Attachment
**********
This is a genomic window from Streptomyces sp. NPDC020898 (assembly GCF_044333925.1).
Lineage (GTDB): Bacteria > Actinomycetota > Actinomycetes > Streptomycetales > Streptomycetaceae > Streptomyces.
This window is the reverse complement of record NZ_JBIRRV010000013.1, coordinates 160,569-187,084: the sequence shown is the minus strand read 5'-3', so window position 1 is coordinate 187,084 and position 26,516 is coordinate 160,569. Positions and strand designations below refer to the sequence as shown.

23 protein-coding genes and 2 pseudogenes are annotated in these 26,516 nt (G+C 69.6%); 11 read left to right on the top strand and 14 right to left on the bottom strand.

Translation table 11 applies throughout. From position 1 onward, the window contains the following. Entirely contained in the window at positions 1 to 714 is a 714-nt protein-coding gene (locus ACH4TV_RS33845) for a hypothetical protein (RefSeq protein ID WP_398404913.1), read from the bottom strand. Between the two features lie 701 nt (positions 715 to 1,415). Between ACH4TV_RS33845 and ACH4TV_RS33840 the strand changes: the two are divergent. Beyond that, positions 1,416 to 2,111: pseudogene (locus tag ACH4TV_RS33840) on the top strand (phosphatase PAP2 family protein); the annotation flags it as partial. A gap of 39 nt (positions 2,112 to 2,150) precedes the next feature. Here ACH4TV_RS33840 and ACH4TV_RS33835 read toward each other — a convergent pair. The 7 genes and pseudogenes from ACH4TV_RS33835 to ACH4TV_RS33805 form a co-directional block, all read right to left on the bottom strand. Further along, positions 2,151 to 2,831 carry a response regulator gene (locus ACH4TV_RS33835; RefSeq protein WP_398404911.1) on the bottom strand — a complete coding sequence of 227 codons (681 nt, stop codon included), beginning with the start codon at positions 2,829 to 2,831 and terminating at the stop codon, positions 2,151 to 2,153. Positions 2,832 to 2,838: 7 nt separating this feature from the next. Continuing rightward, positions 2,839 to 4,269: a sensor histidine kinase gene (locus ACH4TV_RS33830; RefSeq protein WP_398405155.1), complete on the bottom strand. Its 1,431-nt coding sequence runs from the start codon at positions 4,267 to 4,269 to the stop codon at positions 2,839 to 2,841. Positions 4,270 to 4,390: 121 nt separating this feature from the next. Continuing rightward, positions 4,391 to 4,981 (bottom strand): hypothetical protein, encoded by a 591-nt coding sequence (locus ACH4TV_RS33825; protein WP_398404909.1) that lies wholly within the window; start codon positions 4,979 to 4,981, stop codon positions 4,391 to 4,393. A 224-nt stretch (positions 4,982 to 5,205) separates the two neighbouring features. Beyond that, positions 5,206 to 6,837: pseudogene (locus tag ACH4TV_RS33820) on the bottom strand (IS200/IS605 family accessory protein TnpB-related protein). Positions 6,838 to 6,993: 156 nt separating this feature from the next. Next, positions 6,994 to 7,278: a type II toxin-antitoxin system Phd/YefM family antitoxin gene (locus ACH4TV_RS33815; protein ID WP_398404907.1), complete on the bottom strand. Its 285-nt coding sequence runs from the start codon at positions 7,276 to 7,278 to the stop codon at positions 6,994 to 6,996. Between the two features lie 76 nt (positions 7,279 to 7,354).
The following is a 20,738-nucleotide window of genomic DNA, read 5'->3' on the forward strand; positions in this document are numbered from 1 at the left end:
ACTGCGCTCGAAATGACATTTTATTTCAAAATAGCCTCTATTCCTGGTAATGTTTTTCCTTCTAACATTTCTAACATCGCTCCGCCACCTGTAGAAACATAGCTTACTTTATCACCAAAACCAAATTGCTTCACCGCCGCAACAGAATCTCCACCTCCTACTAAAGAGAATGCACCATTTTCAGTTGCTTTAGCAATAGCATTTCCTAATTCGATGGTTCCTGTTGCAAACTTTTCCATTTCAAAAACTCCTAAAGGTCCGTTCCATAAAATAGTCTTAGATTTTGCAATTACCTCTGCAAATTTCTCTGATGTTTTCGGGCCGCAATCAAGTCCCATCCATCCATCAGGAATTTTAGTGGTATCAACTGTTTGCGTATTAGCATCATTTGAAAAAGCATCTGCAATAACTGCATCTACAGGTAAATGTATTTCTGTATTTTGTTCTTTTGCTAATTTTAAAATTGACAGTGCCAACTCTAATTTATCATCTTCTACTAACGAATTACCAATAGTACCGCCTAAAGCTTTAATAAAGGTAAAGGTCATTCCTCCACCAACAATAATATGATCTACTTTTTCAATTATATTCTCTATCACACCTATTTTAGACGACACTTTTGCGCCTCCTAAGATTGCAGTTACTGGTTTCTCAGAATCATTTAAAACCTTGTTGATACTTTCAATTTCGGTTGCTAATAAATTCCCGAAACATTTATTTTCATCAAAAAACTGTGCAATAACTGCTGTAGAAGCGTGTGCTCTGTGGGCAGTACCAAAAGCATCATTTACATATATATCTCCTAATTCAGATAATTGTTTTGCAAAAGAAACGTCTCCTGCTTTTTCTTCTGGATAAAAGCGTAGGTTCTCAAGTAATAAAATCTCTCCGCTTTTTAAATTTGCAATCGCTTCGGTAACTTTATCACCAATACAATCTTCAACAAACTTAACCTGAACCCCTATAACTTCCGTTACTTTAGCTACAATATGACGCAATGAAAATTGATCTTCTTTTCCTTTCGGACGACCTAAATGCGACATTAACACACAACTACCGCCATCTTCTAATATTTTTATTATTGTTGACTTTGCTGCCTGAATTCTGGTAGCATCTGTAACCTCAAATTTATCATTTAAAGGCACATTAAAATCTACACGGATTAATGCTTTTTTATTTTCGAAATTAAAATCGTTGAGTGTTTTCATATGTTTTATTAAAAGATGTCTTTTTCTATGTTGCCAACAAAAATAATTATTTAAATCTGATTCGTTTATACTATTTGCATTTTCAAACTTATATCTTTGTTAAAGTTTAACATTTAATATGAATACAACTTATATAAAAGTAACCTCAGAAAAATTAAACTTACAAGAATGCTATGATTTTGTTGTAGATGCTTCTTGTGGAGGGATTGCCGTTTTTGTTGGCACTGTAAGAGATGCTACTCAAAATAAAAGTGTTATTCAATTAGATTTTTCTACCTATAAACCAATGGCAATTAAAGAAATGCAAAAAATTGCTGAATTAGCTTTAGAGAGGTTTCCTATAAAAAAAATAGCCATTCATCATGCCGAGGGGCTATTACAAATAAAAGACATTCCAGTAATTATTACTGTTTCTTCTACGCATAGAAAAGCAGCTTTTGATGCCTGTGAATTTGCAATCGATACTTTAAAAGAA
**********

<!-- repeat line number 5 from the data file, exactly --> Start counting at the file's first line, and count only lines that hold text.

Translation table 11 applies throughout. From position 1 onward, the window contains the following. Entirely contained in the window at positions 1 to 714 is a 714-nt protein-coding gene (locus ACH4TV_RS33845) for a hypothetical protein (RefSeq protein ID WP_398404913.1), read from the bottom strand. Between the two features lie 701 nt (positions 715 to 1,415). Between ACH4TV_RS33845 and ACH4TV_RS33840 the strand changes: the two are divergent. Beyond that, positions 1,416 to 2,111: pseudogene (locus tag ACH4TV_RS33840) on the top strand (phosphatase PAP2 family protein); the annotation flags it as partial. A gap of 39 nt (positions 2,112 to 2,150) precedes the next feature. Here ACH4TV_RS33840 and ACH4TV_RS33835 read toward each other — a convergent pair. The 7 genes and pseudogenes from ACH4TV_RS33835 to ACH4TV_RS33805 form a co-directional block, all read right to left on the bottom strand. Further along, positions 2,151 to 2,831 carry a response regulator gene (locus ACH4TV_RS33835; RefSeq protein WP_398404911.1) on the bottom strand — a complete coding sequence of 227 codons (681 nt, stop codon included), beginning with the start codon at positions 2,829 to 2,831 and terminating at the stop codon, positions 2,151 to 2,153. Positions 2,832 to 2,838: 7 nt separating this feature from the next. Continuing rightward, positions 2,839 to 4,269: a sensor histidine kinase gene (locus ACH4TV_RS33830; RefSeq protein WP_398405155.1), complete on the bottom strand. Its 1,431-nt coding sequence runs from the start codon at positions 4,267 to 4,269 to the stop codon at positions 2,839 to 2,841. Positions 4,270 to 4,390: 121 nt separating this feature from the next. Continuing rightward, positions 4,391 to 4,981 (bottom strand): hypothetical protein, encoded by a 591-nt coding sequence (locus ACH4TV_RS33825; protein WP_398404909.1) that lies wholly within the window; start codon positions 4,979 to 4,981, stop codon positions 4,391 to 4,393. A 224-nt stretch (positions 4,982 to 5,205) separates the two neighbouring features. Beyond that, positions 5,206 to 6,837: pseudogene (locus tag ACH4TV_RS33820) on the bottom strand (IS200/IS605 family accessory protein TnpB-related protein). Positions 6,838 to 6,993: 156 nt separating this feature from the next. Next, positions 6,994 to 7,278: a type II toxin-antitoxin system Phd/YefM family antitoxin gene (locus ACH4TV_RS33815; protein ID WP_398404907.1), complete on the bottom strand. Its 285-nt coding sequence runs from the start codon at positions 7,276 to 7,278 to the stop codon at positions 6,994 to 6,996. Between the two features lie 76 nt (positions 7,279 to 7,354).